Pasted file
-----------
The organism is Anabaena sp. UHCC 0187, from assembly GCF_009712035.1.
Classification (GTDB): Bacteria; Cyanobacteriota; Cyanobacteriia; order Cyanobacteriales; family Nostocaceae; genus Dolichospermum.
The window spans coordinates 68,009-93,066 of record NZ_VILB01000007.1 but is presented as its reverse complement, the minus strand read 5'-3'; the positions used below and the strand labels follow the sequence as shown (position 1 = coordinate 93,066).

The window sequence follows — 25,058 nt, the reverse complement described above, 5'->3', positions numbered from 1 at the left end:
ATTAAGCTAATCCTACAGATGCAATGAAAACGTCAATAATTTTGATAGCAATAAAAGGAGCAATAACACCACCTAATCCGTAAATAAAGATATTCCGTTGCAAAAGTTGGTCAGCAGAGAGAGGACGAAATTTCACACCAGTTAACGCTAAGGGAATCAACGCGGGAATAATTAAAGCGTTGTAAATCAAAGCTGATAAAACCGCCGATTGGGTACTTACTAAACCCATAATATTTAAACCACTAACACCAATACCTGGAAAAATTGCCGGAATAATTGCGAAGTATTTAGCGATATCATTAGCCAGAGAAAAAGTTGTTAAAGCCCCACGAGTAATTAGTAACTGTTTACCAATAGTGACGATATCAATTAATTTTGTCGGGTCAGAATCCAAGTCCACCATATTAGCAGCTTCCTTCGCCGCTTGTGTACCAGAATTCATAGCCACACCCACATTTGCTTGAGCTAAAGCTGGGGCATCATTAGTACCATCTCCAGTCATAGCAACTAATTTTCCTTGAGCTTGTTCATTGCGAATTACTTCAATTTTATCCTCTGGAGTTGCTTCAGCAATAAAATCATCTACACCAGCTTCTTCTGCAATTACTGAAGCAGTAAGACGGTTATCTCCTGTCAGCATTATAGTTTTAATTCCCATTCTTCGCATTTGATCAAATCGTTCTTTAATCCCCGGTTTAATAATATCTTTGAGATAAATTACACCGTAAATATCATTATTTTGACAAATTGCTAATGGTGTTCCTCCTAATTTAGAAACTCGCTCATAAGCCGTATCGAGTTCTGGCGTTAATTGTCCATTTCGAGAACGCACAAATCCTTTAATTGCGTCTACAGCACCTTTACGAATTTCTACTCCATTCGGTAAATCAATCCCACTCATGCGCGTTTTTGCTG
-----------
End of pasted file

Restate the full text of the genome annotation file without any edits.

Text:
The organism is Anabaena sp. UHCC 0187, from assembly GCF_009712035.1.
Classification (GTDB): Bacteria; Cyanobacteriota; Cyanobacteriia; order Cyanobacteriales; family Nostocaceae; genus Dolichospermum.
The window spans coordinates 68,009-93,066 of record NZ_VILB01000007.1 but is presented as its reverse complement, the minus strand read 5'-3'; the positions used below and the strand labels follow the sequence as shown (position 1 = coordinate 93,066).

The window sequence follows — 25,058 nt, the reverse complement described above, 5'->3', positions numbered from 1 at the left end:
ATTAAGCTAATCCTACAGATGCAATGAAAACGTCAATAATTTTGATAGCAATAAAAGGAGCAATAACACCACCTAATCCGTAAATAAAGATATTCCGTTGCAAAAGTTGGTCAGCAGAGAGAGGACGAAATTTCACACCAGTTAACGCTAAGGGAATCAACGCGGGAATAATTAAAGCGTTGTAAATCAAAGCTGATAAAACCGCCGATTGGGTACTTACTAAACCCATAATATTTAAACCACTAACACCAATACCTGGAAAAATTGCCGGAATAATTGCGAAGTATTTAGCGATATCATTAGCCAGAGAAAAAGTTGTTAAAGCCCCACGAGTAATTAGTAACTGTTTACCAATAGTGACGATATCAATTAATTTTGTCGGGTCAGAATCCAAGTCCACCATATTAGCAGCTTCCTTCGCCGCTTGTGTACCAGAATTCATAGCCACACCCACATTTGCTTGAGCTAAAGCTGGGGCATCATTAGTACCATCTCCAGTCATAGCAACTAATTTTCCTTGAGCTTGTTCATTGCGAATTACTTCAATTTTATCCTCTGGAGTTGCTTCAGCAATAAAATCATCTACACCAGCTTCTTCTGCAATTACTGAAGCAGTAAGACGGTTATCTCCTGTCAGCATTATAGTTTTAATTCCCATTCTTCGCATTTGATCAAATCGTTCTTTAATCCCCGGTTTAATAATATCTTTGAGATAAATTACACCGTAAATATCATTATTTTGACAAATTGCTAATGGTGTTCCTCCTAATTTAGAAACTCGCTCATAAGCCGTATCGAGTTCTGGCGTTAATTGTCCATTTCGAGAACGCACAAATCCTTTAATTGCGTCTACAGCACCTTTACGAATTTCTACTCCATTCGGTAAATCAATCCCACTCATGCGCGTTTTTGCTG